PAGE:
Further observations are needed also to ascertain whether these aerial screens of unequal density and acoustic opacity are capable of returning echoes on opposite sides, as is to be expected if we may accept the analogy of catoptrics: and whether the echoes are as frequently heard from steamers in mid-ocean, or whether they mainly attach themselves to coast lines. As Professor Henry bas well stated: “Much farther investigation is required to enable us to fully understand the effects of winds on the obstruction of sound, and to determine the measure of the effect of variations of density in the air due to inequality of heat and moisture.” (L. H. Rep., p. 117.)
As the last of the series here selected, Tyndall's observation  agrees well with the observation of Duane .
[To be concluded.]
ART. IV.- Effect of Temperature on the Power of Solutions of
Quinine to rotate Polarized Light. The corrections to be applied for the same. Suggestions regarding the preparation to be used when Quinine is employed as a Medicine; by JOHN C. DRAPER, Professor of Natural History, College of the City of New York.
whethe samerotate pola smperatur
In an admirable article on “The Action of the Solution of certain Substances on Polarized Light," by (). Hesse, in the Annalen der Chemie for 1875, the writer after dealing at length with the varying action of the alkaloids on a beam of polarized light says: “If we now take into consideration the fact that transparent bodies, as water and alcohol, are able, under the influence of electro-magnetism to deflect the plane of polarized light, although this property does not otherwise belong to them ; and that the optical powers of a substance can be influenced by mere mechanical means, as Scheibler has proved in certain kinds of glass; we must admit, that “There is no real relation between the rotating power of a substance and its molecules.' " He then adds, “The rotating power of a substance is simply the result of the variable action of its factors, viz: the arrangement of the molecules as regards the volume, the solvent, the temperature, the concentration, the chemical combination, the dissociation and other things.”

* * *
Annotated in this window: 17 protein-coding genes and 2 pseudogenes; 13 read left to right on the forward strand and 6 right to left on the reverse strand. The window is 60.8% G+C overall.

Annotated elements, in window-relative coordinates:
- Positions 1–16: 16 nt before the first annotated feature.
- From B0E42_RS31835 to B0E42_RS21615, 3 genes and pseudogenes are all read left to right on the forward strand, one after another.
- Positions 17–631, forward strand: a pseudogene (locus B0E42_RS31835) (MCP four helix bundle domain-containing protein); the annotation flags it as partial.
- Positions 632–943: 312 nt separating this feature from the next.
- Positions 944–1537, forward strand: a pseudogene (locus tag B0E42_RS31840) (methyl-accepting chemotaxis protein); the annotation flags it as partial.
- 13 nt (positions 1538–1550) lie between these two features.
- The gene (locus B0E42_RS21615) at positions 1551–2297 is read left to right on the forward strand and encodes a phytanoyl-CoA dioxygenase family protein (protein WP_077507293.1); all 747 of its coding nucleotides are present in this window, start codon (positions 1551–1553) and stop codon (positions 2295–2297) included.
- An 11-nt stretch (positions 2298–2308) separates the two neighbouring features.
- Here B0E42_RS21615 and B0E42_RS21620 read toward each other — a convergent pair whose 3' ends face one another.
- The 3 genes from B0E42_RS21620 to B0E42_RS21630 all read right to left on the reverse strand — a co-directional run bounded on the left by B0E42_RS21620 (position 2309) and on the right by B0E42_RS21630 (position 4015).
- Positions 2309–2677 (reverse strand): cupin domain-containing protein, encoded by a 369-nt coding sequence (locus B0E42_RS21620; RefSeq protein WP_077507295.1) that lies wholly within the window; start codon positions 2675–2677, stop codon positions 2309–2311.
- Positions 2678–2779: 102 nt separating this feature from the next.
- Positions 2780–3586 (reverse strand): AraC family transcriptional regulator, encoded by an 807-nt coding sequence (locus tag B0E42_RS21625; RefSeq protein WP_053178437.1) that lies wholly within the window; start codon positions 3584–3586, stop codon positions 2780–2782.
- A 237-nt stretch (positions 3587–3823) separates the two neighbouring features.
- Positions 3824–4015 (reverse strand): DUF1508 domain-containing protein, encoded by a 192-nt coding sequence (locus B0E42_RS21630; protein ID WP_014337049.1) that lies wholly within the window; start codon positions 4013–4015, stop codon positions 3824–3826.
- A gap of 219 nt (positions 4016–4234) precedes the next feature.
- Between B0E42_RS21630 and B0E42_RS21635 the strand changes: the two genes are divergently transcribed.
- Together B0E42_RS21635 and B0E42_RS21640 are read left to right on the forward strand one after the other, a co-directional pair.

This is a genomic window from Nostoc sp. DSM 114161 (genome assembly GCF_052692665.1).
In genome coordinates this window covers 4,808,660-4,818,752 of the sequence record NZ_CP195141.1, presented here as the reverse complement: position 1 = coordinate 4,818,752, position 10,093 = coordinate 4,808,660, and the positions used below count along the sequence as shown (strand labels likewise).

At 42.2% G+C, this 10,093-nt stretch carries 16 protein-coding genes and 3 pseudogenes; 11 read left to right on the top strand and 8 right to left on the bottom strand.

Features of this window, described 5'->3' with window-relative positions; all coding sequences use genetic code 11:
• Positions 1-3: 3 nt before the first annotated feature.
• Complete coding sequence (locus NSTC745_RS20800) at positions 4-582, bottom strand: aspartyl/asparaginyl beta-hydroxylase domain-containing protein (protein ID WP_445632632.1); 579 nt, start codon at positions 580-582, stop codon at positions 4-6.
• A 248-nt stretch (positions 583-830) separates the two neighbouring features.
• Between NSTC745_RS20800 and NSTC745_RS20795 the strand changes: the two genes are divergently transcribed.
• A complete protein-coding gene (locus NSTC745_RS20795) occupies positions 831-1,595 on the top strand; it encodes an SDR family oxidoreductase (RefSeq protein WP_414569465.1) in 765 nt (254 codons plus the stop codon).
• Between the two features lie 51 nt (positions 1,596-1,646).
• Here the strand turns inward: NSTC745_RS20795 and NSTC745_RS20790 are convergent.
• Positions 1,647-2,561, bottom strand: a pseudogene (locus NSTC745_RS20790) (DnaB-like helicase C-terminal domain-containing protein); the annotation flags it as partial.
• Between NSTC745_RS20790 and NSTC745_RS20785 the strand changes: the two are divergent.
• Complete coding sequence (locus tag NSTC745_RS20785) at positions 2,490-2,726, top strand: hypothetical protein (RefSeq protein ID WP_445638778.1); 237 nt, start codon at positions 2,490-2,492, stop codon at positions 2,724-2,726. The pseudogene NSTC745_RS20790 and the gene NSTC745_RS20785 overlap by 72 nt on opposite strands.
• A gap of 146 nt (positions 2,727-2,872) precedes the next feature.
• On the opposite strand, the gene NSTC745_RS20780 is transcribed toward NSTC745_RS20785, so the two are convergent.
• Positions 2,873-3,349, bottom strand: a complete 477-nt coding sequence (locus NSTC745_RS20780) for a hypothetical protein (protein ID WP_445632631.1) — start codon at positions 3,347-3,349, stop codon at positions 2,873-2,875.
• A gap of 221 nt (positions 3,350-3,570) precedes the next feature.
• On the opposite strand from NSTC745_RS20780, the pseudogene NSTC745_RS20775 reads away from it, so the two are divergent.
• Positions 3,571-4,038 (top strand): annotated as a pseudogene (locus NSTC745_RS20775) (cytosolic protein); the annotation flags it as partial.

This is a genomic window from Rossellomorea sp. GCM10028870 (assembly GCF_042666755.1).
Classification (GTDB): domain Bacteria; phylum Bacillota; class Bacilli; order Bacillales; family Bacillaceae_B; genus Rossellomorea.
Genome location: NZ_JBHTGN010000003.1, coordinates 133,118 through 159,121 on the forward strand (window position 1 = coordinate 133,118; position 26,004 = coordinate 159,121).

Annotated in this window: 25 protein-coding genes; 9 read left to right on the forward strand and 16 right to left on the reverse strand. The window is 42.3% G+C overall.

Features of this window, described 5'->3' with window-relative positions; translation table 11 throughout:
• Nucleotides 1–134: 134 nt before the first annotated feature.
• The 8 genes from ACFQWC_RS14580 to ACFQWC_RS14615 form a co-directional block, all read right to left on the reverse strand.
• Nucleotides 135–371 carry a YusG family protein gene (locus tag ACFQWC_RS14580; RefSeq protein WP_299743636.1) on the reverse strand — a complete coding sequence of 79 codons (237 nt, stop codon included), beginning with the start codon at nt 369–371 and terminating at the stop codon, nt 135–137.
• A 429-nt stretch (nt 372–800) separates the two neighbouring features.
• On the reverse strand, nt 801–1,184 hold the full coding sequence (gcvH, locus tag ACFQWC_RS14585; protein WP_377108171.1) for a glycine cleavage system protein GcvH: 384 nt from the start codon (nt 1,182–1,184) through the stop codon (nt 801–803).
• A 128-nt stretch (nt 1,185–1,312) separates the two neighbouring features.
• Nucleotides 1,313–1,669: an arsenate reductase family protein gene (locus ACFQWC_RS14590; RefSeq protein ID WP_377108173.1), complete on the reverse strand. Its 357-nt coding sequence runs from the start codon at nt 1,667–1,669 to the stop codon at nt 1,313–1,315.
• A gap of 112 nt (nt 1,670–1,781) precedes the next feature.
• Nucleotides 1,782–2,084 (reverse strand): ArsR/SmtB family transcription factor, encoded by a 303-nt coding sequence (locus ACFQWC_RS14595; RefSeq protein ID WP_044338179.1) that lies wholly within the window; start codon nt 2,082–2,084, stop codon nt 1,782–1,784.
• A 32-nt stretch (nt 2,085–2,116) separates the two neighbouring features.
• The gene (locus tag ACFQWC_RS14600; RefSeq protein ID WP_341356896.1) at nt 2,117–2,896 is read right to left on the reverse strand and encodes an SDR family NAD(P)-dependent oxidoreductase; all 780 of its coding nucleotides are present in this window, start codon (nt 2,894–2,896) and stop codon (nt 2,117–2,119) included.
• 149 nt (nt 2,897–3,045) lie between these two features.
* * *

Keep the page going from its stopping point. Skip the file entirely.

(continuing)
The importance of utilizing the rotation power of quinine for the practical purposes of analysis has induced me to endeavor to determine, as far as possible, the corrections to be applied for the variations in question, and especially for those dependent on temperature. Concerning this, A. Bouchardat says, “variation in temperature causes variation in the rotation power of quinine.” In the paper mentioned above, O. Hesse says, “in the case of Thebaine and Quinine the rotation diminishes under an increase of temperature;" but he afterward adds, “I found that the variation between 15° C. and 25° C. was insignificant."
In my experiments the polariscope employed belonged to my friend, Dr. Ř. A. Witthaus. It was made by Laurent, of Paris, and read by verniers to two minutes. The tube was of glass 220 millimeters in length, with a lateral aperture near the center, through which a thermometer was introduced for the determination of temperature. Around this tube I placed a water jacket, the temperature of which was easily raised to and kept at any required degree, by the injection of steam through a pipe which passed to the bottom of the jacket. Having satisfied myself by a series of experiments that extreme variations of temperature in the water of the jacket, or bath, did not produce